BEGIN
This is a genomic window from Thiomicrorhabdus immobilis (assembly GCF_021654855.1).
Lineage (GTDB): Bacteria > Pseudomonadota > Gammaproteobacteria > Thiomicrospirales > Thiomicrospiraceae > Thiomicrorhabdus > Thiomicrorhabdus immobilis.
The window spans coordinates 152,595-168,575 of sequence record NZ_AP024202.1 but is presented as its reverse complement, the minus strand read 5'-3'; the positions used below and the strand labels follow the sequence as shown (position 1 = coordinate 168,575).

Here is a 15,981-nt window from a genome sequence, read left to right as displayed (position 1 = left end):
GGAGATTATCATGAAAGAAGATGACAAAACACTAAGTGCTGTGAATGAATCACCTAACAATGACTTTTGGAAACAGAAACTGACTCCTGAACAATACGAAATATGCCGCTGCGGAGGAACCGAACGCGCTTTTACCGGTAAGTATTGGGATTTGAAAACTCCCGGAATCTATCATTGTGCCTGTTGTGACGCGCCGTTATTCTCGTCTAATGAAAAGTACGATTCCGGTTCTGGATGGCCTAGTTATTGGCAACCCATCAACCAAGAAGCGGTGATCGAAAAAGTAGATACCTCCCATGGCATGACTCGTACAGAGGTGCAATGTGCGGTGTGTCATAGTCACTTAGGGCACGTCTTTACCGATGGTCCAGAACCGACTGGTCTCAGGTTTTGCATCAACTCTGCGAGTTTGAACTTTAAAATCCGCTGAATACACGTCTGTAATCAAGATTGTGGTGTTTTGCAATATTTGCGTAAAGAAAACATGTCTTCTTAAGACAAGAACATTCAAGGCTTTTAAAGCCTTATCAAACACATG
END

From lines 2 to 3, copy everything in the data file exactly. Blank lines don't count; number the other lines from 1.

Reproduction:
Lineage (GTDB): Bacteria > Pseudomonadota > Gammaproteobacteria > Thiomicrospirales > Thiomicrospiraceae > Thiomicrorhabdus > Thiomicrorhabdus immobilis.
The window spans coordinates 152,595-168,575 of sequence record NZ_AP024202.1 but is presented as its reverse complement, the minus strand read 5'-3'; the positions used below and the strand labels follow the sequence as shown (position 1 = coordinate 168,575).